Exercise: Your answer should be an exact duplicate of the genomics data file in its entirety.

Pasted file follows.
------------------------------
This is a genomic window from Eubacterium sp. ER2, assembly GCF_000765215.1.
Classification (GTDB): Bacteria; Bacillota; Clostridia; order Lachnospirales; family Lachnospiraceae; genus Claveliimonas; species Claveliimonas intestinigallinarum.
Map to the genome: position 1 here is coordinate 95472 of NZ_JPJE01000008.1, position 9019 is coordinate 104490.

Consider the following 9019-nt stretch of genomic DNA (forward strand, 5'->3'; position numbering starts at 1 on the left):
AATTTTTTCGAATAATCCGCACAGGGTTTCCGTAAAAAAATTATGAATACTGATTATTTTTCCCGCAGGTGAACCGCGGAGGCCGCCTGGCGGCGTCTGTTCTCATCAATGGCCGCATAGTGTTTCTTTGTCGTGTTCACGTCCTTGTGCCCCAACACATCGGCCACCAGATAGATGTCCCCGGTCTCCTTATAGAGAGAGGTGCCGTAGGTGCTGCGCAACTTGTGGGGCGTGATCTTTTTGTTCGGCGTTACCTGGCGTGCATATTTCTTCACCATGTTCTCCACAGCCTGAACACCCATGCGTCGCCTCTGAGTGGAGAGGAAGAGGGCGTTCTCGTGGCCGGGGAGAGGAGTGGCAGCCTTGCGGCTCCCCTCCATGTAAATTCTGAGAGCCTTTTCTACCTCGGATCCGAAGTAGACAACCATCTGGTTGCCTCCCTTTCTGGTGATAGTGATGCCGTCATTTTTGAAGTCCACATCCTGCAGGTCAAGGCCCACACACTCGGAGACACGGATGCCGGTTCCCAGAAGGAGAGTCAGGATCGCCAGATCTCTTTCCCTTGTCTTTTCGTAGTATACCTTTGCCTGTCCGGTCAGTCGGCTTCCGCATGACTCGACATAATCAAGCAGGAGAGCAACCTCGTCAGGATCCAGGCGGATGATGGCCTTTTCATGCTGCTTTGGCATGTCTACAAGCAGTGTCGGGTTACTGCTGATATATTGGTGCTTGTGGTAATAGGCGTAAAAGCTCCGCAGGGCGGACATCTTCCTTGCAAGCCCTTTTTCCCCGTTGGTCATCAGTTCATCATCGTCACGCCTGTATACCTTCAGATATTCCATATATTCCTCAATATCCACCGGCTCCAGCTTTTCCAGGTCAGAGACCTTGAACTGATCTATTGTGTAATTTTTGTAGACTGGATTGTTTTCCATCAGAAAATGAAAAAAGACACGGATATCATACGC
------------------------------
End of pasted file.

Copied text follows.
This is a genomic window from Eubacterium sp. ER2, assembly GCF_000765215.1.
Classification (GTDB): Bacteria; Bacillota; Clostridia; order Lachnospirales; family Lachnospiraceae; genus Claveliimonas; species Claveliimonas intestinigallinarum.
Map to the genome: position 1 here is coordinate 95472 of NZ_JPJE01000008.1, position 9019 is coordinate 104490.

Consider the following 9019-nt stretch of genomic DNA (forward strand, 5'->3'; position numbering starts at 1 on the left):
AATTTTTTCGAATAATCCGCACAGGGTTTCCGTAAAAAAATTATGAATACTGATTATTTTTCCCGCAGGTGAACCGCGGAGGCCGCCTGGCGGCGTCTGTTCTCATCAATGGCCGCATAGTGTTTCTTTGTCGTGTTCACGTCCTTGTGCCCCAACACATCGGCCACCAGATAGATGTCCCCGGTCTCCTTATAGAGAGAGGTGCCGTAGGTGCTGCGCAACTTGTGGGGCGTGATCTTTTTGTTCGGCGTTACCTGGCGTGCATATTTCTTCACCATGTTCTCCACAGCCTGAACACCCATGCGTCGCCTCTGAGTGGAGAGGAAGAGGGCGTTCTCGTGGCCGGGGAGAGGAGTGGCAGCCTTGCGGCTCCCCTCCATGTAAATTCTGAGAGCCTTTTCTACCTCGGATCCGAAGTAGACAACCATCTGGTTGCCTCCCTTTCTGGTGATAGTGATGCCGTCATTTTTGAAGTCCACATCCTGCAGGTCAAGGCCCACACACTCGGAGACACGGATGCCGGTTCCCAGAAGGAGAGTCAGGATCGCCAGATCTCTTTCCCTTGTCTTTTCGTAGTATACCTTTGCCTGTCCGGTCAGTCGGCTTCCGCATGACTCGACATAATCAAGCAGGAGAGCAACCTCGTCAGGATCCAGGCGGATGATGGCCTTTTCATGCTGCTTTGGCATGTCTACAAGCAGTGTCGGGTTACTGCTGATATATTGGTGCTTGTGGTAATAGGCGTAAAAGCTCCGCAGGGCGGACATCTTCCTTGCAAGCCCTTTTTCCCCGTTGGTCATCAGTTCATCATCGTCACGCCTGTATACCTTCAGATATTCCATATATTCCTCAATATCCACCGGCTCCAGCTTTTCCAGGTCAGAGACCTTGAACTGATCTATTGTGTAATTTTTGTAGACTGGATTGTTTTCCATCAGAAAATGAAAAAAGACACGGATATCATACGC